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Regenerative Medicine for Kidneys

Human Kidney

I have written a number of articles here about regenerative medicine. The reason I think the topic is so important is 115,000 people are waiting for a lifesaving transplant. Another person is added to the waiting list every 10 minutes. Twenty-two people die each day because the organ they need is not donated in time. One organ, eye, and tissue donor can save and heal more than 75 lives. The argument to be a donor is compelling, but only 52% have registered to become one.

Inspired, in part, by late company co-founder Steve Jobs, Apple decided to do something to raise the number. Jobs revealed in September of 2009 he had received the liver of a mid-20s person who died in a car crash, and was registered as an organ donor. When iOS 10 for iPhone arrived in the Fall of 2016, it included a new addition to its Health app. Apple considers the Health app to be so important, it cannot be deleted. A simple registration form submitted from the iPhone app will be sent directly to the National Donate Life Registry. Users will have their decision to be a donor with them at all times. It took just seconds to register from my iPhone. Perhaps organs from someone my age would not be useful, but it costs nothing to sign up.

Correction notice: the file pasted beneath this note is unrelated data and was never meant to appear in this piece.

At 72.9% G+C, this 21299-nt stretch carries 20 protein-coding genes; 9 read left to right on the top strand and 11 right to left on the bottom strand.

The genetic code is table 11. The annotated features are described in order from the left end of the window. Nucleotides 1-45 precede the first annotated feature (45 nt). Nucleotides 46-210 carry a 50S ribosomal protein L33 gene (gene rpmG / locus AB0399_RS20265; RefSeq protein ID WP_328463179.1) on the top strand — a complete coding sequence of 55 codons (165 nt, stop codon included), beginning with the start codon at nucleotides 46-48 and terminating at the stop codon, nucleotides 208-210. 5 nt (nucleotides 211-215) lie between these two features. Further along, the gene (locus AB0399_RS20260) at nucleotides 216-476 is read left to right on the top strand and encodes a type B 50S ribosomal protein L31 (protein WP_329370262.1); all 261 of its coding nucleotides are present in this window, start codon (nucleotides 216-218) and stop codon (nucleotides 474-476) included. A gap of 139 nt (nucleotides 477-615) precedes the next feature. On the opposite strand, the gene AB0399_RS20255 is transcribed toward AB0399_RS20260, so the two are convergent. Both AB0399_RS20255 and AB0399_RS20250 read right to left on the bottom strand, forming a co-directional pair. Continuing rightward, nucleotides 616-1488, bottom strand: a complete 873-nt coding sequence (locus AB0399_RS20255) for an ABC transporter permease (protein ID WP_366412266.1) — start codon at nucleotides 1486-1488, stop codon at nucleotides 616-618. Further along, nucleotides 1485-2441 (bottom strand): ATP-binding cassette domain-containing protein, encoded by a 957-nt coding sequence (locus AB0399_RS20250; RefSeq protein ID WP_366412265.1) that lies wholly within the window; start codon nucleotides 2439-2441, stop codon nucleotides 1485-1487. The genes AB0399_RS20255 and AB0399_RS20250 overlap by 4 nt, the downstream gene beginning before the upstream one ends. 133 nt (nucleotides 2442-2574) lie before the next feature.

The ultimate solution to the shortage of donated organs is regenerative medicine using 3-D printing and pluripotent stem cells. I have written about breakthroughs with creating human heart and liver tissue. Now, Scientists at The University of Manchester in the United Kingdom have had a breakthrough in creating kidney tissue. The researchers grew human embryonic stem cells in plastic laboratory culture dishes into microscopic parts of the kidney called glomeruli.  A glomerulus is a cluster of capillaries around the end of a kidney tubule, where waste products are filtered from the blood. 

The researchers injected what came from the dish as a tiny clump under the skin of mice. After three months, they found nephrons,  which are microscopic structural and functional components of a kidney. The tissue included tiny human blood capillaries, which provided nourishment for the newly grown kidney tissue. Although, the researchers were able to grow the kidney tissue, it is missing a large artery, which is needed for a kidney to perform adequately. The researchers are working with surgeons to insert an artery which can bring more blood into the new kidney.

I find this research remarkable. The Manchester team proved the tissue they placed in a mouse grown from human cells actually functioned as kidney cells. The new tissue was able to filter blood and produce urine. The tissue was formed from several hundred glomeruli, and humans have about a million in their kidneys. Nevertheless, the research represents a major breakthrough. See the full story, “Scientists create functioning kidney tissue“, in Science Daily. Read more about regenerative medicine in Health Attitude: Unraveling and Solving the Complexities of Healthcare.